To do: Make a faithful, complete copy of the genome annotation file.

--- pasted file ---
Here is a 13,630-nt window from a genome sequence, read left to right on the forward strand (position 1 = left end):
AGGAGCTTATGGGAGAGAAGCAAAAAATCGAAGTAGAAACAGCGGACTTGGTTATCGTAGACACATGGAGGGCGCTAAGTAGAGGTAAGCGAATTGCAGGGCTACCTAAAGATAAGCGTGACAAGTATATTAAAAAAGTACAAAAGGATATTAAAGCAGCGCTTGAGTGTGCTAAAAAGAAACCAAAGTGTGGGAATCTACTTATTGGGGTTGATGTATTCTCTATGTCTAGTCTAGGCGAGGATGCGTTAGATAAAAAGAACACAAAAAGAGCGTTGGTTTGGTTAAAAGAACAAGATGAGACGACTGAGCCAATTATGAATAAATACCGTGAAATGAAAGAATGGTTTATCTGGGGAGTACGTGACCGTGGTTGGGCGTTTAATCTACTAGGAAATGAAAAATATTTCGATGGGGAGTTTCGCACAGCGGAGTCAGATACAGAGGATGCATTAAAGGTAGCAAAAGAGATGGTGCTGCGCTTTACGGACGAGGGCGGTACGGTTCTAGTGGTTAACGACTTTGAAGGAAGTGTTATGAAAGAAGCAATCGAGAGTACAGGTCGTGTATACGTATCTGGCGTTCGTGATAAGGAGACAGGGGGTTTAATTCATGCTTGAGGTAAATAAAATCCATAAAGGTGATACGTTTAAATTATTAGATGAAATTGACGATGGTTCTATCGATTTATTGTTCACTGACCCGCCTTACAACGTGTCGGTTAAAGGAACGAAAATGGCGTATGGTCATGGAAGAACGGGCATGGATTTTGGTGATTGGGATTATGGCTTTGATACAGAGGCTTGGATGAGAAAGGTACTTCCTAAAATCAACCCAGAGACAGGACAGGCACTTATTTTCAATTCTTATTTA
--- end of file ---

Here is a 13,630-nt window from a genome sequence, read left to right on the forward strand (position 1 = left end):
AGGAGCTTATGGGAGAGAAGCAAAAAATCGAAGTAGAAACAGCGGACTTGGTTATCGTAGACACATGGAGGGCGCTAAGTAGAGGTAAGCGAATTGCAGGGCTACCTAAAGATAAGCGTGACAAGTATATTAAAAAAGTACAAAAGGATATTAAAGCAGCGCTTGAGTGTGCTAAAAAGAAACCAAAGTGTGGGAATCTACTTATTGGGGTTGATGTATTCTCTATGTCTAGTCTAGGCGAGGATGCGTTAGATAAAAAGAACACAAAAAGAGCGTTGGTTTGGTTAAAAGAACAAGATGAGACGACTGAGCCAATTATGAATAAATACCGTGAAATGAAAGAATGGTTTATCTGGGGAGTACGTGACCGTGGTTGGGCGTTTAATCTACTAGGAAATGAAAAATATTTCGATGGGGAGTTTCGCACAGCGGAGTCAGATACAGAGGATGCATTAAAGGTAGCAAAAGAGATGGTGCTGCGCTTTACGGACGAGGGCGGTACGGTTCTAGTGGTTAACGACTTTGAAGGAAGTGTTATGAAAGAAGCAATCGAGAGTACAGGTCGTGTATACGTATCTGGCGTTCGTGATAAGGAGACAGGGGGTTTAATTCATGCTTGAGGTAAATAAAATCCATAAAGGTGATACGTTTAAATTATTAGATGAAATTGACGATGGTTCTATCGATTTATTGTTCACTGACCCGCCTTACAACGTGTCGGTTAAAGGAACGAAAATGGCGTATGGTCATGGAAGAACGGGCATGGATTTTGGTGATTGGGATTATGGCTTTGATACAGAGGCTTGGATGAGAAAGGTACTTCCTAAAATCAACCCAGAGACAGGACAGGCACTTATTTTCAATTCTTATTTA